Welcome to my shop.
I think I've always been a recycler although it didn't have a name when I was a child. Growing up on the family farm, it was just what everyone did. My parents would have been children in the Depression years, so when something new was needed it was second nature to look around at what you had that could be modified or re-formed to do the job before considering buying a new item.
There was the typical graveyard of farm machinery and workshop full of things that "might come in handy one day". It was no different in the home and, dare I say it, my mother's Scottish heritage may have played a part. Gorgeous cotton and linen dresses of fashionable aunts were refashioned into dresses for a family of girls, the scraps being saved for doll's clothes or patchwork rugs. I started my first patchwork quilt as a teen. (I still have it).
Likewise, hand-knitted woolen jerseys that had been outgrown were unrun, washed and re-knitted to become fabulous multi-coloured new jerseys, blankets or toasty warm slippers.
So to the present day. Generally, I re-make woollen items - maybe a cashmere jersey that has gone through the wrong wash cycle to emerge several sizes smaller; perhaps it is a little worn in some places or simply an odd style. In the case of woollen Scottish kilts, they may have some little moth holes, but as with the jerseys, most of the fabric is in good condition. Woollen blankets are still warm and cuddly but have often been replaced by duvets nowadays.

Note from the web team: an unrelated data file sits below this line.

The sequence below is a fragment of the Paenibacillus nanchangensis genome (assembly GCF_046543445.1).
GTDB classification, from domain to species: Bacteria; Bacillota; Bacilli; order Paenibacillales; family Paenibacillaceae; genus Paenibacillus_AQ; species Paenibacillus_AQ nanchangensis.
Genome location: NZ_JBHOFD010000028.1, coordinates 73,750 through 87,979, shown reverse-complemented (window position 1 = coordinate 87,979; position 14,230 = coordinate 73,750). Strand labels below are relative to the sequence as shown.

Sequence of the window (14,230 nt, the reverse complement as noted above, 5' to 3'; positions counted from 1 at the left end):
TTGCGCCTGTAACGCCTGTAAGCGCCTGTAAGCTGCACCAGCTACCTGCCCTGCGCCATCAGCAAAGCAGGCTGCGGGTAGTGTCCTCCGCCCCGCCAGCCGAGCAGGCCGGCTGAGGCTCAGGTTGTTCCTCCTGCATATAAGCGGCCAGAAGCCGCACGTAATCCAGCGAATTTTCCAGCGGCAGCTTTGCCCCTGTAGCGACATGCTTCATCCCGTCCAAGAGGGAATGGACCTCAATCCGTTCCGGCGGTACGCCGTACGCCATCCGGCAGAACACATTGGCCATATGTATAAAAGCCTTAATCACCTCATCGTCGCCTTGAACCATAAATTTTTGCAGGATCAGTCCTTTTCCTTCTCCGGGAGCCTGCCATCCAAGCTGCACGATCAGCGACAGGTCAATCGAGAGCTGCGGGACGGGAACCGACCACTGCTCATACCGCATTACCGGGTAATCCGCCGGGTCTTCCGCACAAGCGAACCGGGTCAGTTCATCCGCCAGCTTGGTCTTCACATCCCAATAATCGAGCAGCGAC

Before reconstruction, I break all the rules for washing woollies. Apart from getting a thorough hot wash, I don't mind if they shrink a little, becoming thicker, softer and a little felted. Also, a good pummeling in the washing machine exposes any weaknesses in the fabric before I set to with the scissors to use only the best parts. (Note: this is NOT the way to wash the finished products in my shop!)
Like my parents, I live rurally. I don't have a wheelie bin for a regular rubbish collection but because I use natural materials, I can toss the wool scraps in the compost or use them as very colourful mulch in the garden, conserving water around plants.
So, many items in my shop have had a previous useful life, is breathable and recyclable. the woollies are wonderfully warm and snuggly and hopefully will be enjoyed by another generation for many more years.